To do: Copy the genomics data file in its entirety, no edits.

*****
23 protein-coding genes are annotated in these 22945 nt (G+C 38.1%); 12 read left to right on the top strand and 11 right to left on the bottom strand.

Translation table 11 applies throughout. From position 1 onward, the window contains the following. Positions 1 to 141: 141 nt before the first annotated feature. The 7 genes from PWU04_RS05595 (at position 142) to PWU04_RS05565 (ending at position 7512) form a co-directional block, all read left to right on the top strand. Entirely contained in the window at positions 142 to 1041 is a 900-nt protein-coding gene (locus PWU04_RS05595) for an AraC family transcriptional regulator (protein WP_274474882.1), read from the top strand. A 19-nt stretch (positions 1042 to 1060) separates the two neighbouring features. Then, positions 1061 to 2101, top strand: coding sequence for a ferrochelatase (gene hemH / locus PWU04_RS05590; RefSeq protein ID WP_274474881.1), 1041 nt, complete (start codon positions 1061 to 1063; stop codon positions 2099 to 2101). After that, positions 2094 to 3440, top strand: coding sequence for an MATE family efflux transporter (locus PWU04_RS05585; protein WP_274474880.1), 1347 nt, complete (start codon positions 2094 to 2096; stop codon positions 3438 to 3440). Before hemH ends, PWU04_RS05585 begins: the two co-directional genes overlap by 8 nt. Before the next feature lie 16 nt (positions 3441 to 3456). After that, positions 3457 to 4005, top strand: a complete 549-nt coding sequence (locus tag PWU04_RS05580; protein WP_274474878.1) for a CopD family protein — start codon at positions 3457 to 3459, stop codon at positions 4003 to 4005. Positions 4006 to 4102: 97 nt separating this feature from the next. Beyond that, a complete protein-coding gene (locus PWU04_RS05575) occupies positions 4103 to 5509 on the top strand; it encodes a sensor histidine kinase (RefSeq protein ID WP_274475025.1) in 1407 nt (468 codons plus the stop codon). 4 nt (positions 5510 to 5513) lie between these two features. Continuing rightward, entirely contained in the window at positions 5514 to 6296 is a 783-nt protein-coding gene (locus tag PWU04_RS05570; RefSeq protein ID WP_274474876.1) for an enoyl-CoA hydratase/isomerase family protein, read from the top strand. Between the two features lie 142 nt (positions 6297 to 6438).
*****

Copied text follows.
23 protein-coding genes are annotated in these 22945 nt (G+C 38.1%); 12 read left to right on the top strand and 11 right to left on the bottom strand.

Translation table 11 applies throughout. From position 1 onward, the window contains the following. Positions 1 to 141: 141 nt before the first annotated feature. The 7 genes from PWU04_RS05595 (at position 142) to PWU04_RS05565 (ending at position 7512) form a co-directional block, all read left to right on the top strand. Entirely contained in the window at positions 142 to 1041 is a 900-nt protein-coding gene (locus PWU04_RS05595) for an AraC family transcriptional regulator (protein WP_274474882.1), read from the top strand. A 19-nt stretch (positions 1042 to 1060) separates the two neighbouring features. Then, positions 1061 to 2101, top strand: coding sequence for a ferrochelatase (gene hemH / locus PWU04_RS05590; RefSeq protein ID WP_274474881.1), 1041 nt, complete (start codon positions 1061 to 1063; stop codon positions 2099 to 2101). After that, positions 2094 to 3440, top strand: coding sequence for an MATE family efflux transporter (locus PWU04_RS05585; protein WP_274474880.1), 1347 nt, complete (start codon positions 2094 to 2096; stop codon positions 3438 to 3440). Before hemH ends, PWU04_RS05585 begins: the two co-directional genes overlap by 8 nt. Before the next feature lie 16 nt (positions 3441 to 3456). After that, positions 3457 to 4005, top strand: a complete 549-nt coding sequence (locus tag PWU04_RS05580; protein WP_274474878.1) for a CopD family protein — start codon at positions 3457 to 3459, stop codon at positions 4003 to 4005. Positions 4006 to 4102: 97 nt separating this feature from the next. Beyond that, a complete protein-coding gene (locus PWU04_RS05575) occupies positions 4103 to 5509 on the top strand; it encodes a sensor histidine kinase (RefSeq protein ID WP_274475025.1) in 1407 nt (468 codons plus the stop codon). 4 nt (positions 5510 to 5513) lie between these two features. Continuing rightward, entirely contained in the window at positions 5514 to 6296 is a 783-nt protein-coding gene (locus tag PWU04_RS05570; RefSeq protein ID WP_274474876.1) for an enoyl-CoA hydratase/isomerase family protein, read from the top strand. Between the two features lie 142 nt (positions 6297 to 6438).